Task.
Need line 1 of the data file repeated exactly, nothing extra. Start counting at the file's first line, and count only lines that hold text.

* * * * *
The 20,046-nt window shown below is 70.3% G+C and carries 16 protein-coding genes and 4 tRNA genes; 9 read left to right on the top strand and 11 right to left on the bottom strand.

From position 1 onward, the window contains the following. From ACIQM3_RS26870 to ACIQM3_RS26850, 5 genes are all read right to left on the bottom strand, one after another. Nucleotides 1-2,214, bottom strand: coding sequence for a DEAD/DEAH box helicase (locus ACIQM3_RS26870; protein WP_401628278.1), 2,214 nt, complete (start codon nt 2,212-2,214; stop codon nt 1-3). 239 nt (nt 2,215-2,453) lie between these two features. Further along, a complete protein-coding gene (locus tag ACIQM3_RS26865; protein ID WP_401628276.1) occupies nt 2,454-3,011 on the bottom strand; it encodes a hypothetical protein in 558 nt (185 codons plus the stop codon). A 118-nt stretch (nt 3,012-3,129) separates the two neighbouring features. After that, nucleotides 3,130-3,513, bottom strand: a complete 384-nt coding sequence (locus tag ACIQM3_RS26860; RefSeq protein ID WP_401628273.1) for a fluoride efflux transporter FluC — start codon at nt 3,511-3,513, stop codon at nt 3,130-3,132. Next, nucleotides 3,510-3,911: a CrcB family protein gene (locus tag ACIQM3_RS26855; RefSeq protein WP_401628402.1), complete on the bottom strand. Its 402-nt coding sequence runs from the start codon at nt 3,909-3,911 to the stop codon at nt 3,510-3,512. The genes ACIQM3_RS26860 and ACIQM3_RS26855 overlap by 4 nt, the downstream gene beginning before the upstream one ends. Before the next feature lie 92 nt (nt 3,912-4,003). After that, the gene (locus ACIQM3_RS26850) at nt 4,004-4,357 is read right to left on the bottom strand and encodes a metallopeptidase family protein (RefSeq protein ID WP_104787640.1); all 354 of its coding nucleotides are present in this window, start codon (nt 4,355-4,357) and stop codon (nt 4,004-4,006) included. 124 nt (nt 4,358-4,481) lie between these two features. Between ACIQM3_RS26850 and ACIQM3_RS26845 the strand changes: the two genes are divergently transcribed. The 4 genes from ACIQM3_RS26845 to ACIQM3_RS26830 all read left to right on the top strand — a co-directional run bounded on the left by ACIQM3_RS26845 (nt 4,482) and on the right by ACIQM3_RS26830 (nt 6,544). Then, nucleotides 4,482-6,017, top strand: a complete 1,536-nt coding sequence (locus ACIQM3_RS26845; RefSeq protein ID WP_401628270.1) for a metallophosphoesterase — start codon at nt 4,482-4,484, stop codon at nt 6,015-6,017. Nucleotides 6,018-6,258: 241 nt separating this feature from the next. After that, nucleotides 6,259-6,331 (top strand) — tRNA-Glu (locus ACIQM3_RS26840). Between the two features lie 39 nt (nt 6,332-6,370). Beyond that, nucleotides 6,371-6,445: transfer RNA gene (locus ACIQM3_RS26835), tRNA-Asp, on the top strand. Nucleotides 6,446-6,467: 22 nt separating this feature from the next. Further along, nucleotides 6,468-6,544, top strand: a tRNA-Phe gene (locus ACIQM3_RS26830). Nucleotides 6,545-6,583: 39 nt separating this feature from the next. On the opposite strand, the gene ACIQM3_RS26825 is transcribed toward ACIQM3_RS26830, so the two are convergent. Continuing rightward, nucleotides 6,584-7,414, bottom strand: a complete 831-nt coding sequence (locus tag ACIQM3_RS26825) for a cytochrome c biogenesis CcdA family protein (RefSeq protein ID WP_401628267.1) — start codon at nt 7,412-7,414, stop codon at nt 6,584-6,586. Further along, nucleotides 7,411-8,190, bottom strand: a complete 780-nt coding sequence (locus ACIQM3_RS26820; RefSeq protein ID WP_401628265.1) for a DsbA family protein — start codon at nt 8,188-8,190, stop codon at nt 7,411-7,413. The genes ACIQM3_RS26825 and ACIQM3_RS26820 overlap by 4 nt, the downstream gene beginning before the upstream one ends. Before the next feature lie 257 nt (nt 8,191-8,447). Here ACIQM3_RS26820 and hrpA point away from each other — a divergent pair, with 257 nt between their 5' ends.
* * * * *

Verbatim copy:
The 20,046-nt window shown below is 70.3% G+C and carries 16 protein-coding genes and 4 tRNA genes; 9 read left to right on the top strand and 11 right to left on the bottom strand.